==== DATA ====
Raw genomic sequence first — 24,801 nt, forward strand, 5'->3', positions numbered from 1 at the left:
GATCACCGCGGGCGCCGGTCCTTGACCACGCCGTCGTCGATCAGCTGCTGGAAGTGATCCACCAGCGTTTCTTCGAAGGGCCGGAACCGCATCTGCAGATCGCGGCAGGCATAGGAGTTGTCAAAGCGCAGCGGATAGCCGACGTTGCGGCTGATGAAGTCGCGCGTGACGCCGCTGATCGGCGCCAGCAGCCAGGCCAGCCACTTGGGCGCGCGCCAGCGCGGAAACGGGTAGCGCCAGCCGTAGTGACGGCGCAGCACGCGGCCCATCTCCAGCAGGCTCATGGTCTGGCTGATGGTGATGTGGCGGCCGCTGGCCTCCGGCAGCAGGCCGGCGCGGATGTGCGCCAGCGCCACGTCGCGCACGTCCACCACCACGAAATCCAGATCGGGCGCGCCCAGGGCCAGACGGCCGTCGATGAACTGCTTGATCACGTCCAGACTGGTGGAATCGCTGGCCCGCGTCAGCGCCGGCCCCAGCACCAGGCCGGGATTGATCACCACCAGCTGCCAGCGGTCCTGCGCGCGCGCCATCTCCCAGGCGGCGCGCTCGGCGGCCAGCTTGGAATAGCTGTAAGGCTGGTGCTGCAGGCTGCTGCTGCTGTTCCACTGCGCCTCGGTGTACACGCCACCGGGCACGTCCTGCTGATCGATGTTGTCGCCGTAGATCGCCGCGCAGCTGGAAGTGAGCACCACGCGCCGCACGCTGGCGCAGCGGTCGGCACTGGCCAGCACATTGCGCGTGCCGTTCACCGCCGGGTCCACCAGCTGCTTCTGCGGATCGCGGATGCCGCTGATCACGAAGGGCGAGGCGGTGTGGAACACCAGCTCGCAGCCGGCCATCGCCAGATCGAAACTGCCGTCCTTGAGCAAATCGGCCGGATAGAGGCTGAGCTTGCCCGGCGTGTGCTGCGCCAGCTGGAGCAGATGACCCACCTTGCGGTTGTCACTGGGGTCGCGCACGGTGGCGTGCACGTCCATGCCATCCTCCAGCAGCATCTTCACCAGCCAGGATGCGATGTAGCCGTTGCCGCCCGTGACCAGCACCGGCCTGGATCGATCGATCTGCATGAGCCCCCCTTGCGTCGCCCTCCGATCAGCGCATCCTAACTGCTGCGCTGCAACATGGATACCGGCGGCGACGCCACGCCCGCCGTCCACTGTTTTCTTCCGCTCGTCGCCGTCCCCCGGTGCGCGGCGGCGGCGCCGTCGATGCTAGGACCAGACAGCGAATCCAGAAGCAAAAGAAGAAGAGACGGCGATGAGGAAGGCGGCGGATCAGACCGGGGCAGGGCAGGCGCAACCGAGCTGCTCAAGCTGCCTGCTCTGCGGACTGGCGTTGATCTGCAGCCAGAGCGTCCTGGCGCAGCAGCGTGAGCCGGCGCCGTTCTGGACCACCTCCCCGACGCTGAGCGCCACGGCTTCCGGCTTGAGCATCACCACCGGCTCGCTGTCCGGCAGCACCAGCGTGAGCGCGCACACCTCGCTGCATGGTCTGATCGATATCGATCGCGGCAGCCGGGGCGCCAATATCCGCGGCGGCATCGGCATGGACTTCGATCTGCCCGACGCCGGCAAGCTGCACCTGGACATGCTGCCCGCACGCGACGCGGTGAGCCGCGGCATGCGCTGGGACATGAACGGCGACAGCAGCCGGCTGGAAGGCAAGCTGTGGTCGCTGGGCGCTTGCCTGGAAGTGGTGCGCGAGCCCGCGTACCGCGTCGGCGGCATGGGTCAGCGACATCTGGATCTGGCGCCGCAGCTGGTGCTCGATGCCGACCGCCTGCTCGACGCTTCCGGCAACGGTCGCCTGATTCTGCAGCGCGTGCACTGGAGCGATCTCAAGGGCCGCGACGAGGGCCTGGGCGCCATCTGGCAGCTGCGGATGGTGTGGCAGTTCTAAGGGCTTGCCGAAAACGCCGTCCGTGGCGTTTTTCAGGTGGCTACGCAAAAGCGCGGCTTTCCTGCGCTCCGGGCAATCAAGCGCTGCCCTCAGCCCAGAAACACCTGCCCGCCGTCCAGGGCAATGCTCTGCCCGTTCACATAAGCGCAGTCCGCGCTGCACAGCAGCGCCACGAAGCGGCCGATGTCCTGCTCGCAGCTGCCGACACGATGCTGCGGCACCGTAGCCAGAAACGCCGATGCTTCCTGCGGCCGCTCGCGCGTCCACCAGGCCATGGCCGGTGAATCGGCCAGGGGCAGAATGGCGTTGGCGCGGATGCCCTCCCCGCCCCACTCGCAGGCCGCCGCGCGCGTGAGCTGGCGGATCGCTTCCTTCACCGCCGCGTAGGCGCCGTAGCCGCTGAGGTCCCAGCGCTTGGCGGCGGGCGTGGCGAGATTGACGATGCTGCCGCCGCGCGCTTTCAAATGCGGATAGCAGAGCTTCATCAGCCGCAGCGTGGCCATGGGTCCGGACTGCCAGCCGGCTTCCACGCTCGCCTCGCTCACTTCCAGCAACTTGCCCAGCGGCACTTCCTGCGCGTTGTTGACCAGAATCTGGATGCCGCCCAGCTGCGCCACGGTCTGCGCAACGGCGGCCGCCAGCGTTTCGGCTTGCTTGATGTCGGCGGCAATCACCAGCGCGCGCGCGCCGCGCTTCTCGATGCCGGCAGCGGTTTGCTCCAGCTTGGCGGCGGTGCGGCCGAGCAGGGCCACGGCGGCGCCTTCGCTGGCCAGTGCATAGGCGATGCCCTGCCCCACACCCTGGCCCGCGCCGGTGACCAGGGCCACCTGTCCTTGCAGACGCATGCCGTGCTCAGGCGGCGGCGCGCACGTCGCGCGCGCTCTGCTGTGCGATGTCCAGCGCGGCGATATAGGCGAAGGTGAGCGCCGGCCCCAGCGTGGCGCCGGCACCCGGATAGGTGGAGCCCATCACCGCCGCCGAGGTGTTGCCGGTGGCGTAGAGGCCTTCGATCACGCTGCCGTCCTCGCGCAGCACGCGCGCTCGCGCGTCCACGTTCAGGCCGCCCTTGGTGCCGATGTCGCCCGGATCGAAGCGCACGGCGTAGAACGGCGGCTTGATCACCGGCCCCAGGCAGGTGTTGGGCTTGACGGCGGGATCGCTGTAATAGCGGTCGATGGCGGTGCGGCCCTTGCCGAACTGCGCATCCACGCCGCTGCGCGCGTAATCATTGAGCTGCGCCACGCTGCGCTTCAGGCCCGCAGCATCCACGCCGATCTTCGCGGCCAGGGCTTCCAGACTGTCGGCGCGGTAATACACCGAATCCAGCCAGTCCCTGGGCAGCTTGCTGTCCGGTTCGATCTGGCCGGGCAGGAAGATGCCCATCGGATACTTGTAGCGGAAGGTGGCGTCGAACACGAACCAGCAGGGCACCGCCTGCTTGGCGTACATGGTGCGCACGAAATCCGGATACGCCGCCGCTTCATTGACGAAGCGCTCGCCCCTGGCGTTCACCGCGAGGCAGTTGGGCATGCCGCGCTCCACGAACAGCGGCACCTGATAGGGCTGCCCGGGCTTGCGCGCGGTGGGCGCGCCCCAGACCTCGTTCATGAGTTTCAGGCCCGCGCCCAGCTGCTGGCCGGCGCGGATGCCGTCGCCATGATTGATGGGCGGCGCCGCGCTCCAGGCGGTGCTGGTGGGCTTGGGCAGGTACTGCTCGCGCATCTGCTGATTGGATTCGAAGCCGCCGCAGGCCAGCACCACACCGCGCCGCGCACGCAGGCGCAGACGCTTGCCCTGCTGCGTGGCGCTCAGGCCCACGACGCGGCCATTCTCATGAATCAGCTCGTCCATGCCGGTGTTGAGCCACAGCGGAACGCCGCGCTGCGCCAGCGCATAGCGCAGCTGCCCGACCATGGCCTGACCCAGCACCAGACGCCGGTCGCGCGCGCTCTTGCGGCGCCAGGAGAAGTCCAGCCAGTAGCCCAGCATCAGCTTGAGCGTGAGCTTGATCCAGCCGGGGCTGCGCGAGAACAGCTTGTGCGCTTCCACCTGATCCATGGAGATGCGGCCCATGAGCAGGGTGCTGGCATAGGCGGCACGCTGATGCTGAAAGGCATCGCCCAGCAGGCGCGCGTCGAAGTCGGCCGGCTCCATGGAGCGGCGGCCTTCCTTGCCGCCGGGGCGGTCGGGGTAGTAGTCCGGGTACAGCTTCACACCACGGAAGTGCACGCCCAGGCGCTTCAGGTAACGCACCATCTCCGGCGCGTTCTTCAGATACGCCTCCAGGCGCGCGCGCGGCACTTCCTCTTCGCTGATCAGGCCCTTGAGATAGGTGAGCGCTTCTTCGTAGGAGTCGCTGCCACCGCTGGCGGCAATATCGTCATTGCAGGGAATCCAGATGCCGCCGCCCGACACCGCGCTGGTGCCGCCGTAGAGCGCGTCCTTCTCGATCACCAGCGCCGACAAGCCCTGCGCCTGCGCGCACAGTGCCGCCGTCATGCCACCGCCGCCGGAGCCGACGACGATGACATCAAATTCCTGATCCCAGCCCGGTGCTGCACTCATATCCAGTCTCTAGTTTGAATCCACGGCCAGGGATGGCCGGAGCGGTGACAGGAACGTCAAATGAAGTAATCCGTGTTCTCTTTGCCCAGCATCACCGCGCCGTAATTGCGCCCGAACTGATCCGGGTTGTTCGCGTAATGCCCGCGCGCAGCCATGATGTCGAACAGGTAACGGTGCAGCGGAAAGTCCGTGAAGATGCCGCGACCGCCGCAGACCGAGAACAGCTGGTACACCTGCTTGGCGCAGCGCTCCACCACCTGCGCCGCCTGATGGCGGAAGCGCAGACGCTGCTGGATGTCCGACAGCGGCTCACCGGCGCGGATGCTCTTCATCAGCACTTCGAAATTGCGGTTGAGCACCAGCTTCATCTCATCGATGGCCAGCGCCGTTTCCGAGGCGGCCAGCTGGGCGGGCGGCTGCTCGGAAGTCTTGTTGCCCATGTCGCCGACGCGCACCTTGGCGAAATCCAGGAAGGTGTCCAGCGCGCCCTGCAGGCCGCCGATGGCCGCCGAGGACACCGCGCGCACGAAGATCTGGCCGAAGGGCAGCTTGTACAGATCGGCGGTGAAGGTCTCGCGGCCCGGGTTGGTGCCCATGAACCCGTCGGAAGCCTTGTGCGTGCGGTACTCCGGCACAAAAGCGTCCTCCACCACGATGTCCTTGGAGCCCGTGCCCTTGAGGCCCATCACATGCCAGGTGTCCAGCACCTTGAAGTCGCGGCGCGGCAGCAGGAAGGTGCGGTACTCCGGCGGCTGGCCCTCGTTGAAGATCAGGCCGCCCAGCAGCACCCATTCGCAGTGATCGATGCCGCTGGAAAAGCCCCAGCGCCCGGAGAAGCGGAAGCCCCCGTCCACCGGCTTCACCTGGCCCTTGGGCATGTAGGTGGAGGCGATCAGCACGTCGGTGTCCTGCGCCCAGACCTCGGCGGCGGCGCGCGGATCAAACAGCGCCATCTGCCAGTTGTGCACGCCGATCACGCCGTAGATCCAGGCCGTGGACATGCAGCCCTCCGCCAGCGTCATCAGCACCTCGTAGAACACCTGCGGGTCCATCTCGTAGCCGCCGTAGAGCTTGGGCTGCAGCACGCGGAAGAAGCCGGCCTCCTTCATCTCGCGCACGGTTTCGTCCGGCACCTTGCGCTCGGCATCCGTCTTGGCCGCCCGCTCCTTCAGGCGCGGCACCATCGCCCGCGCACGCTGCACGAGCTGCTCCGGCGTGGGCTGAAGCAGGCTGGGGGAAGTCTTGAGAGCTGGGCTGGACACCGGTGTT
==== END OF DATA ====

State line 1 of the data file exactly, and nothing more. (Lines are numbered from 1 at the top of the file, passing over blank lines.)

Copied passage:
Raw genomic sequence first — 24,801 nt, forward strand, 5'->3', positions numbered from 1 at the left: